Andrew Green

University students in troubled Burundi have claimed to University World News that they are being targeted for harassment, including death threats, by security forces and the police – especially the hundreds who took refuge near the American embassy after the government closed the University of Burundi.
Brendan O’Malley

The European Research Council, or ERC, has announced 190 recipients of its Advanced Grant awards, under the Horizon 2020 research programme. The grants are aimed at supporting groundbreaking ideas that may be risky to pursue but that reap exceptional gains. More than half went to researchers in just three countries.
Karen MacGregor

Most of the 19 African centres of excellence being strengthened through a US$150 million World Bank initiative are up and running. Progress includes 3,510 students enrolled for specialised short courses, masters or PhDs – nearly 1,500 of them from other countries in the region. The project is now expanding from seven West African countries, to East and Southern Africa.
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Prime Minister Narendra Modi has advised the Human Resource Development Ministry to seek the opinion of NITI Aayog – the revamped planning commission – on the matter of inviting foreign universities to set up campuses in India, writes Ritika Chopra for The Economic Times.

Universities have been warned their funding will be cut by 20% almost immediately, an average of A$32 million (US$24 million) a university, if the federal government can get its higher education reform package through the senate by the end of the year, reports The Australian.

The Obama administration continues to dial back once-aggressive plans to rate colleges and draw off federal dollars from the weakest colleges, saying instead they intend to present new information about performance to empower consumers, write Douglas Belkin and Melissa Korn for The Wall Street Journal.

When American politicians laud free college plans overseas, they tend to identify European countries, such as Germany or Sweden, as noteworthy examples. Not as commonly discussed, Brazil also offers free college to its citizens, and its free colleges are actually more prestigious than the private institutions that charge tuition, writes Abby Jackson for Business Insider.

Academics have ripped into Malaysia’s higher education blueprint, saying it made a mockery of higher education, with its focus on turning out employable university graduates, write Tarrence Tan and Mikha Chan for Free Malaysia Today.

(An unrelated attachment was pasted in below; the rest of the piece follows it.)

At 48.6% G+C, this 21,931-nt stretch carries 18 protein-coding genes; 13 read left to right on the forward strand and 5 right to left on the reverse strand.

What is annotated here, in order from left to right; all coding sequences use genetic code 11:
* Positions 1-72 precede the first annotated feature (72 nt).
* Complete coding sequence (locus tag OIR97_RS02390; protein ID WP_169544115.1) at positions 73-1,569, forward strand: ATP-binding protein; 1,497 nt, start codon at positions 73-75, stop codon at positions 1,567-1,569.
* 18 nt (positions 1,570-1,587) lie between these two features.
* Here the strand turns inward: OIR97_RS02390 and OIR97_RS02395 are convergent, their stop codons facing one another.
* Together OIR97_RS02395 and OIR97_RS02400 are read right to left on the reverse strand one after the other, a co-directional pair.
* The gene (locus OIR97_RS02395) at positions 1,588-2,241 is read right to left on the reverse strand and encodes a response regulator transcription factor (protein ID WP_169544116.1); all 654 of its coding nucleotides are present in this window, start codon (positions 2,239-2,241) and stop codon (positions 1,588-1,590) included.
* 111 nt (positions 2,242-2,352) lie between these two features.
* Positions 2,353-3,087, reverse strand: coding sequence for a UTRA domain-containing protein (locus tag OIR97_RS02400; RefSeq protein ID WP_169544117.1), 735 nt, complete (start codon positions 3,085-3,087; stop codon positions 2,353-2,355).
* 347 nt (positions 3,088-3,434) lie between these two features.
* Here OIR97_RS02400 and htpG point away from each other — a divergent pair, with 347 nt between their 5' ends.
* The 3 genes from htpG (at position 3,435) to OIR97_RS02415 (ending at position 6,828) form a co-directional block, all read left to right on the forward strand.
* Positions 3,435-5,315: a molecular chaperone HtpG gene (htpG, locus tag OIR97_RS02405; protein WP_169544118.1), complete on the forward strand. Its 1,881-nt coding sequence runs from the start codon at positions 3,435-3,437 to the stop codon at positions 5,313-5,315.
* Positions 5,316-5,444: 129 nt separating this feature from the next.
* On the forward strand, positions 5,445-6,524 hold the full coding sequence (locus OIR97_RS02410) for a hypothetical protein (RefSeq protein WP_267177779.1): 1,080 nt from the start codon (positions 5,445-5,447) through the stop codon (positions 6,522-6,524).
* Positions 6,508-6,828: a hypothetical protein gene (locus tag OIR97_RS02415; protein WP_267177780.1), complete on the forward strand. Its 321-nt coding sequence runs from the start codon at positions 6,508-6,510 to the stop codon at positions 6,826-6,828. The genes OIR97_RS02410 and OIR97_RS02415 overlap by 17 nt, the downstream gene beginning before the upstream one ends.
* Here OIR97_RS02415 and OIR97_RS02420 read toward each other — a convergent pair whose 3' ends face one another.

The African Union recently inaugurated the council of the Pan African University, established to revitalise higher education and research in Africa by nurturing quality and exemplifying excellence, reports

In the midst of a debate over scientific misconduct, one of the world’s leading scientific journals posted the most comprehensive guidelines for the publication of studies in basic science to date, calling for the adoption of clearly defined rules on the sharing of data and methods, writes Benedict Carey for The New York Times.

Tunisia, often praised internationally as the sole success story from the 2011 Arab uprisings, has the will to improve higher education, but hasn’t yet found the way, writes Ibtissem Jamel for Al-Fanar. The latest terrorist attack, which resulted in the deaths of 38 people at a beach resort, may serve to reinforce the flow of money away from education and towards security efforts.

An internal survey at the University of Michigan of students’ experience with sexual misconduct found that more than 20% of undergraduate women had been touched, kissed or penetrated without their consent, prompting the university to use new tactics to address the problem, writes Eliza Gray for Time.

Taiwan’s Consumers’ Foundation has called on local universities to take responsibility for improving English-language skills among their students, in view of the fact that a certain standard of English proficiency is a prerequisite to obtaining a degree, reports Focus Taiwan.

South African universities and government agencies have banded together against international academic publisher Elsevier’s new hosting and sharing regime, which they argue “curtails scientific progress and places unnecessary constraints on delivering the benefits of research back to the public”, writes Sarah Wild for the Mail & Guardian.

Half of all British universities allow foreign students to use dictionaries in their exams if their English is not good enough, writes Hugo Gye for Mail Online. Among the dozens of institutions which give finalists access to a dictionary are some of the country's most prestigious universities, including 12 members of the elite Russell Group.

The number of Syrian refugees attending universities in Turkey is increasing, as it is nearly impossible for Syrian students to continue their education in Syria because of the ongoing civil war, reports Today’s Zaman.

Aspiring teachers who can't spell or count will no longer graduate, with a new national literacy and numeracy exam being introduced in Australia's universities, writes Chloe Booker for The Sydney Morning Herald.

Seven Britons are among a group of 12 students who have travelled to Turkey in what is believed to be an attempt to join Islamic State fighters in Iraq and Syria, writes Nadia Khomami for the Guardian and agencies.

Palaeontologists in South Africa have discovered the fossil of a previously unknown dinosaur dating back 200 million years. It was found not on a remote desert plain but in a university storeroom, writes David Smith for the Guardian.